Cover crops occupy the soil during fallow periods. In the busy harvest season, it may be easy to postpone cover-crop planting until a later date, losing valuable growing time for the cover crop, says Sjoerd Duiker, Penn State University soil management specialist.
That can be a mistake, Duiker says.
"Cover-crop biomass accumulation and root growth depend on when the cover crop is established," he says. "This determines how much cover the cover crop provides and this is important for erosion control, especially when establishing a cover crop in a tilled seedbed, or with no-till in low-residue situations, such as after corn silage, after soybeans or when corn fodder is removed."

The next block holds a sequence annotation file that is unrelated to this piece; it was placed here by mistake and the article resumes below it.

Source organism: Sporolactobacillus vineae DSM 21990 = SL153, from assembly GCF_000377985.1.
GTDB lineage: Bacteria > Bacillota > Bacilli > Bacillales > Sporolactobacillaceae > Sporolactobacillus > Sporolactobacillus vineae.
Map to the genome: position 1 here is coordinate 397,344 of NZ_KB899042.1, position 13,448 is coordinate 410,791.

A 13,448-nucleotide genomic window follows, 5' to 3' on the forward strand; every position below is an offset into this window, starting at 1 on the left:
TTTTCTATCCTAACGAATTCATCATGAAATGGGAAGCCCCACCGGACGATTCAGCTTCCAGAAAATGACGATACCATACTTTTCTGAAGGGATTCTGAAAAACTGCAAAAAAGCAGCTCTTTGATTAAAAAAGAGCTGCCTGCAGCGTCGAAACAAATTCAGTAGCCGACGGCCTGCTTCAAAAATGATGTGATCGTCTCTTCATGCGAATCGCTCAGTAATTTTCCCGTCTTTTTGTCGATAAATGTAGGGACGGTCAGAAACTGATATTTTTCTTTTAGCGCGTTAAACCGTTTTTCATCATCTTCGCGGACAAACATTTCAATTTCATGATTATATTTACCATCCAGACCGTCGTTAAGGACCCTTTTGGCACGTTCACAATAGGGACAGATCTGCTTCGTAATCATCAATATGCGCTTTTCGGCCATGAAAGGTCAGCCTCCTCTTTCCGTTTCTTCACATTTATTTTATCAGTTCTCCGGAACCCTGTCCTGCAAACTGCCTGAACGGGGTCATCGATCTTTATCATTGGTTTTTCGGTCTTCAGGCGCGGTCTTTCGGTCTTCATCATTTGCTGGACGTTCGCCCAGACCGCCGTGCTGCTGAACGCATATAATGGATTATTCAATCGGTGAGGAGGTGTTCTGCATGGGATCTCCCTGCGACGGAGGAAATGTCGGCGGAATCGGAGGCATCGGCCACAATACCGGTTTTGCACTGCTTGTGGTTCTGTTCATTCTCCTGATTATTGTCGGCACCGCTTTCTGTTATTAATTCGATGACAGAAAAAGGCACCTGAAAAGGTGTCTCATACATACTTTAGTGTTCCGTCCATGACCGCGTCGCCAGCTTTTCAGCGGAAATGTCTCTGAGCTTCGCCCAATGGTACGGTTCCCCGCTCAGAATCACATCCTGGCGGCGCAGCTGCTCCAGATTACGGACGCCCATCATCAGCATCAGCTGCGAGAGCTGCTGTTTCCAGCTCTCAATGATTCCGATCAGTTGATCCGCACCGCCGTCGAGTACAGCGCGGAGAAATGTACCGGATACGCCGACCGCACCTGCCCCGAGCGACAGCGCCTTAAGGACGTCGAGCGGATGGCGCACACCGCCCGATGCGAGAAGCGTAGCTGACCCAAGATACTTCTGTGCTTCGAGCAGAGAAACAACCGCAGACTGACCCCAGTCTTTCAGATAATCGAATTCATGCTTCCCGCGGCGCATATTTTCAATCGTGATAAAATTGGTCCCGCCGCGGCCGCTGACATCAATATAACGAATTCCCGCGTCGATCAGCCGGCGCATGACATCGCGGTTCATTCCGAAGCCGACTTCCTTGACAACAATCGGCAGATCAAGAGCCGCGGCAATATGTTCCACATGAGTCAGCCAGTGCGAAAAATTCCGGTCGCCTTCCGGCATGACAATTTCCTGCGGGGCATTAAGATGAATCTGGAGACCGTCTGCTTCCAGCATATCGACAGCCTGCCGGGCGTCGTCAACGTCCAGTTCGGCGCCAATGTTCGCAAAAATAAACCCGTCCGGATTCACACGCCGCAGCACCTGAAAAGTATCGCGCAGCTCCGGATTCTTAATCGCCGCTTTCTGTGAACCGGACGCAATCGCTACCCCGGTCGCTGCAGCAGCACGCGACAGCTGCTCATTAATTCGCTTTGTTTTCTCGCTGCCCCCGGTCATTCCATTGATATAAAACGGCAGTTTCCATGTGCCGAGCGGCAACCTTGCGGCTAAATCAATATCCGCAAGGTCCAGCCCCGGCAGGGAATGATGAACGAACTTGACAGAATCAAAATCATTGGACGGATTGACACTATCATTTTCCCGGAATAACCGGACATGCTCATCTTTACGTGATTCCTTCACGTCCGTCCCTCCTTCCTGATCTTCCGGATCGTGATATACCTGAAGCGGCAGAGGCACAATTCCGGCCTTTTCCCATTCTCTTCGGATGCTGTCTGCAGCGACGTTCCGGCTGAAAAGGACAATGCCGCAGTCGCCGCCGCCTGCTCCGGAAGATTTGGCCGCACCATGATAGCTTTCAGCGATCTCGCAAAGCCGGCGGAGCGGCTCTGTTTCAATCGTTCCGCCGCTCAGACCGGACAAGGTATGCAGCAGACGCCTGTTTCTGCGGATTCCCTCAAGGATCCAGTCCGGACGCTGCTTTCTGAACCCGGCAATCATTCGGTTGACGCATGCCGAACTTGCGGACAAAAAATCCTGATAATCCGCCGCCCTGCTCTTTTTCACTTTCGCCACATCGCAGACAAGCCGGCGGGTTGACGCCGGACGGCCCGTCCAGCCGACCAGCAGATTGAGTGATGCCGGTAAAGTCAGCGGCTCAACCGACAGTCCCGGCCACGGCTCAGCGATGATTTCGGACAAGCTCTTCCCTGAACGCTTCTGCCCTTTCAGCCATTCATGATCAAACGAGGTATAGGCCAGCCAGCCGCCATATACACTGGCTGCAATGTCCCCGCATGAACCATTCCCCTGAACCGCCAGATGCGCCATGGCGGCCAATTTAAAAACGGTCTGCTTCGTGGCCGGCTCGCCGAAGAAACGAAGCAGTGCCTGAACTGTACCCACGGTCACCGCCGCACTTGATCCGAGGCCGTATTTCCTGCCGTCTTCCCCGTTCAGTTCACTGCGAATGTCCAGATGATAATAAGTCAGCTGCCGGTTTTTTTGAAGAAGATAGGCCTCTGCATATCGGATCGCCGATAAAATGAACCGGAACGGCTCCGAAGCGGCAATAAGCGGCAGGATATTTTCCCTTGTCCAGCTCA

Duiker says early establishment is also important so that the cover crop can absorb soil nitrate before it leaches to groundwater. In a study in the Mid-Atlantic region, cover-crop nitrogen accumulation was about 120 pounds per acre in December when rye was established early, but was negligible in December if the cover crop was established late.
"The nitrogen that is absorbed by the cover crop is protected against leaching and is released next year when the cover crop biomass decomposes," Duiker says.
A committee of cover-crop scientists determined that early planting is 2 weeks or more prior to first killing frost, normal planting is from 2 weeks prior to first killing frost and late is from killing frost to 3 weeks after killing frost.
The first killing frost (28 F) normally occurs mid-October in the very southeastern tip of Pennsylvania, mid-September in central Pennsylvania and end of August in northern Pennsylvania. This information shows the importance of having the drill with cover-crop seed in the field when you harvest your crop, Duiker adds.